The principle of legality is occasionally referred to in Canada as well, in the sense of requiring certainty in criminal law, as in R. v. Legare, 2009 SCC 56, at para. 41, but the stronger UK version has not yet been invoked.   Lord Hoffmann’s approach to the principle of legality was recently adopted by the High Court of Australia, in Attorney-General (SA) v Corporation of the City of Adelaide, [2013] HCA 3, at para. 148.

In its conclusion in Hughes, the UKSC held that, absent an unambiguous statute, a serious criminal offence requires at least some element of fault for a conviction.  Mr. Hughes was not at fault, and his acquittal was restored.

It is interesting to compare this decision with the one in Re B.C. Motor Vehicle Act.   There, Justice Lamer cited the long common law tradition of requiring fault for penal offences:

“At common law imprisonment was reserved for the more serious mens rea offences. However, we are dealing here with statutory offences and the legislation must stand unless it violates s. 7. We cannot, in my view, simply state as a bald proposition that absolute liability and imprisonment cannot co-exist in a statutory context. Legislatures can supersede the common law. The legislature may consider it so important to prevent a particular act from being committed that it absolutely forbids it and, if it is committed, may subject the offender to a penalty whether he has any mens rea or not and whether or not he had any intention of breaking the law. Prior to the Charter such legislation would have been unassailable. Now it must meet the test of s. 7.” (para. 111). 

In that decision, the Supreme Court of Canada (SCC) first ruled that the term “fundamental justice” in  section 7 had substantive meaning that went beyond mere procedural rules.   The B.C. statute violated fundamental justice, and was ruled invalid under the Charter.   Based on the reasoning in R. v. Hughes, the SCC might have been able to reach the same decision even without the Charter.  If the B.C. legislature had wanted somebody to go to jail for driving with a suspended license under every possible situation, even where it was not the driver’s fault that he was unaware of the suspension, it should have said so explicitly.  The existing legislation did not do that.

On a related question, there is an ongoing issue of how much judicial deference to give to legislation that embodies government policy.   That deference has been declining in the McLachlin court, as in the bold statement made by the SCC in Health Services and Support – Facilities Subsector Bargaining Assn. v. British Columbia, 2007 SCC 27:

“It may well be appropriate for judges to defer to legislatures on policy matters expressed in particular laws.  But to declare a judicial “no go” zone for an entire right on the ground that it may involve the courts in policy matters is to push deference too far.  Policy itself should reflect Charter rights and values.” (para. 26).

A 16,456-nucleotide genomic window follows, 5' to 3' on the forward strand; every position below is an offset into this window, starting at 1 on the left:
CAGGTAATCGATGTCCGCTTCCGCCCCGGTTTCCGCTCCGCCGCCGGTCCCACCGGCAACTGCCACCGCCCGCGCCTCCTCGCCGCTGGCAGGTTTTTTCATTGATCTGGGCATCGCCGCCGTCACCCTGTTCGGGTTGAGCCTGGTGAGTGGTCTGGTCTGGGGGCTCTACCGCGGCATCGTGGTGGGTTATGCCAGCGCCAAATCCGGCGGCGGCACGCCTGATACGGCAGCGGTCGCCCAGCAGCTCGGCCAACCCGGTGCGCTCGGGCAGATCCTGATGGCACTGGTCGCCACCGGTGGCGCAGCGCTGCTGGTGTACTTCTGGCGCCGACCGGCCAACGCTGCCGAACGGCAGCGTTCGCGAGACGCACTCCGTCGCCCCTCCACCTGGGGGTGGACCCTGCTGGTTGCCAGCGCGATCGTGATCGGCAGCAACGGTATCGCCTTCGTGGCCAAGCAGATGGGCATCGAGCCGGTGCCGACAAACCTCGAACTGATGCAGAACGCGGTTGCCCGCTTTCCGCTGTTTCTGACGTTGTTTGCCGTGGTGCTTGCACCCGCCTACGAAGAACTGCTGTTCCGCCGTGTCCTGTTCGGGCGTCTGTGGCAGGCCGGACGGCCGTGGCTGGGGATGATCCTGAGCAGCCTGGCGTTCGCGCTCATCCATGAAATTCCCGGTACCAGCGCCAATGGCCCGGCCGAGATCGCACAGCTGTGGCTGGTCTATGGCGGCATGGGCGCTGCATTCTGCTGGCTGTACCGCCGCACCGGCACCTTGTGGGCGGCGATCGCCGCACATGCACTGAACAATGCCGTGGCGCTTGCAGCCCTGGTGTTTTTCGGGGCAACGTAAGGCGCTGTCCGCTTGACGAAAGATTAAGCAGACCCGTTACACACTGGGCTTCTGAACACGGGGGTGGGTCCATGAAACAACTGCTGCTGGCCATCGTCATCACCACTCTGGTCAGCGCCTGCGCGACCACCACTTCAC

Professor Tucker implies that this decision represents an excursion into judicial policy making, in direct opposition to the anti-union political economy views espoused by the legislature.[2]

Canadian judges accord a high degree of respect to UK decisions that develop the common law.   Statutory interpretation is very much within the sphere of the common law.  In Canada, there remains a key point of uncertainty about the notwithstanding clause in the Charter, and whether it can be used to sustain legislation that violates the principles of fundamental rights.  This may become an issue in some of the unusual legislation being proposed by the Quebec government.   Professor Slattery has argued that the notwithstanding clause cannot be used for such a purpose.[3]

It will be interesting to observe over the coming years if these instances of judicial boldness are isolated incidents or part of a rising trend.   If Lord Hoffmann’s approach to the principle of legality gains influence, statutory drafting would become more challenging.   Statutes might have to be written to include a more complete and detailed statement of the terms and conditions under which they will apply.


The author would like to thank Daniel Mowat-Rose for his comments.

[1] Dan Meagher, “The Common Law Principle of Legality,” (2011) 35 Melb. U. L. Rev. 449.

[2] Eric M. Tucker, “The Constitutional Right to Bargain Collectively: The Ironies of Labour History in the Supreme Court of Canada,” (2008) Comparative Research in Law and Political Economy Research Paper, Vol. 4, No. 1.

[3] Brian Slattery, “Override Clauses,” (1983) 61 Canadian Bar Review 393. He argues that section 33 does not provide an absolute override, but is itself subject to the reasonableness criterion in section 1.  On this view, if section 33 had been meant to be absolute, it should have said “notwithstanding section 1.”